• Hakala, Jim S.H. “Building Balance: Integrating Interpretive Planning in a Research Institution.” Journal of Museum Education. Vol. 33: no. 3. Fall 2008. 
  • Koke, Judy. “Comprehensive Interpretive Plans: The Next Step in Visitor Centeredness and Business Success?” Journal of Museum Education. Vol. 33: no. 3. Fall 2008. 
  • Marcus, Alan S., Jeremy D. Stoddard, and Walter W. Woodward. Teaching History with Museums: Strategies for K-12 Social Studies. Routledge: New York, 2012.
  • McIntosh, Peggy. “White Privilege: Unpacking the Invisible Knapsack.” Independent School, Winter 1990.
  • Meszaros, Cheryl. “Un/Familiar.” Journal of Museum Education. Vol. 33: no. 3. Fall 2008. 
  • Schneider, Beth B. “An Interpretive Master Plan at the Museum of Fine Arts, Houston.” Journal of Museum Education. Vol. 33: no. 3. Fall 2008.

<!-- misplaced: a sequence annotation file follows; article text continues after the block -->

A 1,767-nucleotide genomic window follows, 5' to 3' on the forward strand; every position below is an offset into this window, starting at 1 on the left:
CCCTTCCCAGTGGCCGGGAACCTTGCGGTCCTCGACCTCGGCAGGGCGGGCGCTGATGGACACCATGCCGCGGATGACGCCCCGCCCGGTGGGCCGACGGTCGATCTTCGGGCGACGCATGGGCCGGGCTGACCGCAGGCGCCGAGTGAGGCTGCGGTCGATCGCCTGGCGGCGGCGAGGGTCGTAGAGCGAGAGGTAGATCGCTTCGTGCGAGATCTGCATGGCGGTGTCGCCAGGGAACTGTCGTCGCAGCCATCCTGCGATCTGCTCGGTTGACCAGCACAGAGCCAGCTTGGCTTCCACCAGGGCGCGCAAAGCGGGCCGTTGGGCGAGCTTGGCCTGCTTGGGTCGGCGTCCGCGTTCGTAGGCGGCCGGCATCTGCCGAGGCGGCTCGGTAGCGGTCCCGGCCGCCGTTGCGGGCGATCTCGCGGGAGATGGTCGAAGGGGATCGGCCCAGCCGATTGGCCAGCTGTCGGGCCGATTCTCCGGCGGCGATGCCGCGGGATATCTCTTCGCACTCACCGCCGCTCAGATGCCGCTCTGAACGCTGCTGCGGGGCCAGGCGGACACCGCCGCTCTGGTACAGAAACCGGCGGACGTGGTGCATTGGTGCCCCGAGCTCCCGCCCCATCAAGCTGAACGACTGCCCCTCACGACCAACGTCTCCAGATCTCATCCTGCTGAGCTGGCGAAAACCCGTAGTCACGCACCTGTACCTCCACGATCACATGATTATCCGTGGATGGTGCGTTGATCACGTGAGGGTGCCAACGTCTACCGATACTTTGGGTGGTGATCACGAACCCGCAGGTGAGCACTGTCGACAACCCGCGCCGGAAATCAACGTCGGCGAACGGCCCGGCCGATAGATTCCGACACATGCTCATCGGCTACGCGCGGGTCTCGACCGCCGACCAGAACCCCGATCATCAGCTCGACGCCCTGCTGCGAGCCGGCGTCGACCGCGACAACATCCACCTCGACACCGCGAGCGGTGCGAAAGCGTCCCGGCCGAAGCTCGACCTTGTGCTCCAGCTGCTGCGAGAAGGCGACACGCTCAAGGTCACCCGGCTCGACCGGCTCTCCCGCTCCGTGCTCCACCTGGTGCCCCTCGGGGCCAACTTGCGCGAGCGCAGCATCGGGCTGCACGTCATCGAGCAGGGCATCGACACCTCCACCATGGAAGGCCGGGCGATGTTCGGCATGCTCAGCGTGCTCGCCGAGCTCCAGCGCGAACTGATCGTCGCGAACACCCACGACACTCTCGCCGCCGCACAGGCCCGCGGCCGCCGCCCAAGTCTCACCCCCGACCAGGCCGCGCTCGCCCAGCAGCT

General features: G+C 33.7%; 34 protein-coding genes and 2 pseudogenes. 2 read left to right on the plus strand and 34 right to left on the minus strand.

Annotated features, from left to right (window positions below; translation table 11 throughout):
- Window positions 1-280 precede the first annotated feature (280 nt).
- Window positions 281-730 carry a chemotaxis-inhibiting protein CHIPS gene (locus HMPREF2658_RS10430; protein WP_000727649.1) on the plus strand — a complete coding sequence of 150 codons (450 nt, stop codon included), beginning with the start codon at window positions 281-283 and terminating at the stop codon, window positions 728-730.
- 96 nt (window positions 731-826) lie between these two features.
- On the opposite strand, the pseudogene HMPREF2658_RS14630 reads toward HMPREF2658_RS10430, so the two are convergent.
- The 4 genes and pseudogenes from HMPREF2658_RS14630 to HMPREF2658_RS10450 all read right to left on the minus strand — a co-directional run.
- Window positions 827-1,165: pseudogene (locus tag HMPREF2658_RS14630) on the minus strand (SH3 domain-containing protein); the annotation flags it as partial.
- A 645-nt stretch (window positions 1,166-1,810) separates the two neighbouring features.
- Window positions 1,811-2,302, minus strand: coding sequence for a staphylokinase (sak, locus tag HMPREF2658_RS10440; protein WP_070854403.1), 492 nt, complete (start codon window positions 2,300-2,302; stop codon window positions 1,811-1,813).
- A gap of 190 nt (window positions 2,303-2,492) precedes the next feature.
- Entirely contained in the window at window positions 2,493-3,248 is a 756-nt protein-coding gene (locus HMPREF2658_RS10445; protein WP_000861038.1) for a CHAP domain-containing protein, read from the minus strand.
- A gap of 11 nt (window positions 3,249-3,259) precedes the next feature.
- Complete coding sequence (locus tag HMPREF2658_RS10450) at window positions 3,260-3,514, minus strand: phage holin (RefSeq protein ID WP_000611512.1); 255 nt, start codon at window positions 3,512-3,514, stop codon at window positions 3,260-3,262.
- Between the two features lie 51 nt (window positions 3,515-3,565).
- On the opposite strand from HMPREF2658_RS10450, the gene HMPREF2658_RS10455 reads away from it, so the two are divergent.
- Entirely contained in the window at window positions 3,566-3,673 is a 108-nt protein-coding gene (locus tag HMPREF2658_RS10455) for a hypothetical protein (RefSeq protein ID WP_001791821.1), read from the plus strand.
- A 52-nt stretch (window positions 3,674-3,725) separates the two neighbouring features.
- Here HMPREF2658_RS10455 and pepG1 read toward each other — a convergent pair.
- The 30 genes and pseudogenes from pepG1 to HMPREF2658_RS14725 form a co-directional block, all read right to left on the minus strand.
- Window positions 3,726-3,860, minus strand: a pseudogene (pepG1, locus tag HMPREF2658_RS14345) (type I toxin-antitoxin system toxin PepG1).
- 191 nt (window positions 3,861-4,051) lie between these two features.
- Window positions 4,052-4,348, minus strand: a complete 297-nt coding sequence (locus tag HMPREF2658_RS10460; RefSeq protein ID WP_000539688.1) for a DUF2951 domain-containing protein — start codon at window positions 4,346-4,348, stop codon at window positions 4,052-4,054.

• “Waiter, is that inclusion in my soup?” Victorian Equal Opportunity and Human Rights Commission. Deloitte University, 2013.
  • Wells, Marcella. “An Evaluation of the Effectiveness of National Park Service Interpretive Planning.” Journal of Museum Education. Vol. 33: no. 3. Fall 2008.

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This resource was made possible by the generous support of the Ministry of Citizenship and Immigration Partnership Grant Program.